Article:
HOME SECURITY SYSTEMS INFORMATION
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Home Security Systems Basic Terminology - Burglar Alarm Systems Resources
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Burglar Alarm Control Panel -- A box that contains the circuitry of an alarm system, in addition to a backup battery that can keep your alarm active during power outages. Normally, these are installed in secure locations like basements or closets.
Keypad -- Keypads are used to disarm or arm the alarm with a code, and generally include an information screen of some sort. Keypads are usually where the alarm system is programmed from.
Zone -- A zone is a differentiated area for alarm use. For instance, your kitchen might be 'zone 1', and your bedroom might be 'zone 2', and so on. When the alarm system is set off, it will indicate which zone flagged. Most alarm systems have six to eight zones by default, but this can usually be expanded.
User Code, Master Code, Installer Code -- These codes are tiered and allow for varying degrees of security. Spacing these three codes out allows for greater control over one's alarm system. The user code is the most commonly employed, and allows you to arm or disarm the alarm. The master code is one step up and allows one to program the alarm, as well as change the user code. The installer code is the highest tier, and is never shared with the consumer; it allows the installer to set things like zone identifications and the security company number.
Away Arming -- This implies that you have armed the alarm for while you are away and no one is in the house.
Stay Arming -- This implies that only external detectors are up on windows and doors, and that individuals are in the home.
Hard Wired -- Hard wiring implies that every device is physically rooted to the system. This is preferable as it is more reliable than wireless.
Pre-Wired -- Many new homes are assembled with wiring for alarm systems installed already. This can help get you a discount on your alarm system.
Wireless Receiver and Wireless Devices -- The Wireless receiver is a device connected to the panel that and communicates to any wireless devices. Wireless devices are almost always battery powered.
Hybrid -- A system employing wireless and wired devices simultaneously. Often, when a house has multiple stories, the upper devices will be wireless.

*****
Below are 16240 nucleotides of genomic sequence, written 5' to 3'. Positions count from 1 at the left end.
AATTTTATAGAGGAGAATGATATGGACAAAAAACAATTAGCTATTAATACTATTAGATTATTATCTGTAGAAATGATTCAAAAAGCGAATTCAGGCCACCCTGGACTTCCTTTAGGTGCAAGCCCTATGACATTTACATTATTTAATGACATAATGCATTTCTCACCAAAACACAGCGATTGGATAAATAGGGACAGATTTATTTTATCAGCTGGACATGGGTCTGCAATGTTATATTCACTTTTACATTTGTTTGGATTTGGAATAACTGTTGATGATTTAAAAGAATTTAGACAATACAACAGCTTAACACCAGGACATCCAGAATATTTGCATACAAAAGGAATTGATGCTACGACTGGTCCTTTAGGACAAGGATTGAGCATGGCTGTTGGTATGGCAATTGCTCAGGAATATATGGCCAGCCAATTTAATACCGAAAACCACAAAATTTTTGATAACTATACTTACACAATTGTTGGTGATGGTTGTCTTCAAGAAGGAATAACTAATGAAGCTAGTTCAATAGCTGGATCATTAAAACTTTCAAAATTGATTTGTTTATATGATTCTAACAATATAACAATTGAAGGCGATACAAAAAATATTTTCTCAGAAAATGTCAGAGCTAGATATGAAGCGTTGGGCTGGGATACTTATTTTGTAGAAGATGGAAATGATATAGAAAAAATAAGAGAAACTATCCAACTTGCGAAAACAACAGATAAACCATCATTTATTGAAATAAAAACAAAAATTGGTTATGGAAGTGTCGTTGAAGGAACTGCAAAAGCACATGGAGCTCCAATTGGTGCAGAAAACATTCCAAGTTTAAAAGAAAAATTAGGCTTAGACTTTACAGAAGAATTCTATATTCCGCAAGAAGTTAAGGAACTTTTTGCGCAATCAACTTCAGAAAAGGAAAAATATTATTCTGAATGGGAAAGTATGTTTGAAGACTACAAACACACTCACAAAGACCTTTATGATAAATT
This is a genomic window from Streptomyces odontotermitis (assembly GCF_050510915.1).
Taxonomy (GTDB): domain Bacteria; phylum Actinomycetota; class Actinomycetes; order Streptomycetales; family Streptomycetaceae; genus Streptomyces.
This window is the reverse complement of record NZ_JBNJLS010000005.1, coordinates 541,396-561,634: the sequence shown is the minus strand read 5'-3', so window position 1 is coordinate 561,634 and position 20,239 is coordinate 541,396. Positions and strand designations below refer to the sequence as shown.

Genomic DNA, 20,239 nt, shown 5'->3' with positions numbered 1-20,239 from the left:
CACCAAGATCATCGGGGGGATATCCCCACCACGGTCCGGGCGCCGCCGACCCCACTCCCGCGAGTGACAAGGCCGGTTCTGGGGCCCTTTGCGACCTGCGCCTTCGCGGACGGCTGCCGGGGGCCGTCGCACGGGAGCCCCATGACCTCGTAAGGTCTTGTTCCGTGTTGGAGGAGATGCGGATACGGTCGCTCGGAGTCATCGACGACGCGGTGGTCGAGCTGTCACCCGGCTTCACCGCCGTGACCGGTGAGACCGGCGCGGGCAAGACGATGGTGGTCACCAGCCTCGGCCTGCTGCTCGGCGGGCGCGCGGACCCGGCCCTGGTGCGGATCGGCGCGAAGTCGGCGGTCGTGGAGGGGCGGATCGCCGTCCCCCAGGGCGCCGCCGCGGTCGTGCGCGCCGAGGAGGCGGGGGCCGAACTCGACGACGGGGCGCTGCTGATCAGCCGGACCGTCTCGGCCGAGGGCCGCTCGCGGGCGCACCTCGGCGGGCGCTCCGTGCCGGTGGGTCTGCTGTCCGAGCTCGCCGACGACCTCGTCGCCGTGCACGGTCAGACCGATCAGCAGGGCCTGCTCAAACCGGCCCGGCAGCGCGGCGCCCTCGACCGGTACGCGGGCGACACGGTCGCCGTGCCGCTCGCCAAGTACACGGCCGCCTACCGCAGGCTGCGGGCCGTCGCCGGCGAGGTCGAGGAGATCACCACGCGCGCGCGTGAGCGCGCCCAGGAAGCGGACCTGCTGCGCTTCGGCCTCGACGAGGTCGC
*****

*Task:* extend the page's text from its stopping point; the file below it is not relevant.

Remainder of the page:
Line Seizure -- The ability of an alarm system to take control of the phone line if it needs to, interrupting whatever it had been used for at the time to send an emergency signal.
Cellular Monitoring -- A backup to use of hard phonelines; if the original call attempt fails, it will attempt something similar to a cell phone call. However, this is not as reliable as line seizure.
Radio Monitoring -- An alternative backup, radio monitoring sends a radio signal upon the failure of line seizure. It cannot broadcast complicated information, however, so the alarm company will only be able to know if it's a fire or a breakin.
Voip Monitoring -- VOIP is a new way to have home phone service but it can affect your home security but one may want stick with a land line for the best home security.
Own -- Implies you are the proprietor of all security equipment.
Rent, Lease -- Implies that the security and alarm equipment in your home belongs to a third party.
Partition -- A system allowing you to arm and disarm separate sections of an alarm-protected area.
Expand , Expandable, Expansion Module -- A system is generally comprised of six to eight zones. A system can sometimes be expanded with an expansion module past this limit; this makes the system known as 'expandable'.
Handshake -- When your system is set off, it takes control of your phone line. When it gets in contact with the security center, it receives a 'handshake', which instructs the alarm system to send further information.
Kiss Off -- When the center receives the necessary information, it sends a signal back instructing the alarm to end the contact, allowing the center to contact you and confirm the situation. The entire scenario generally takes 10 to 30 seconds.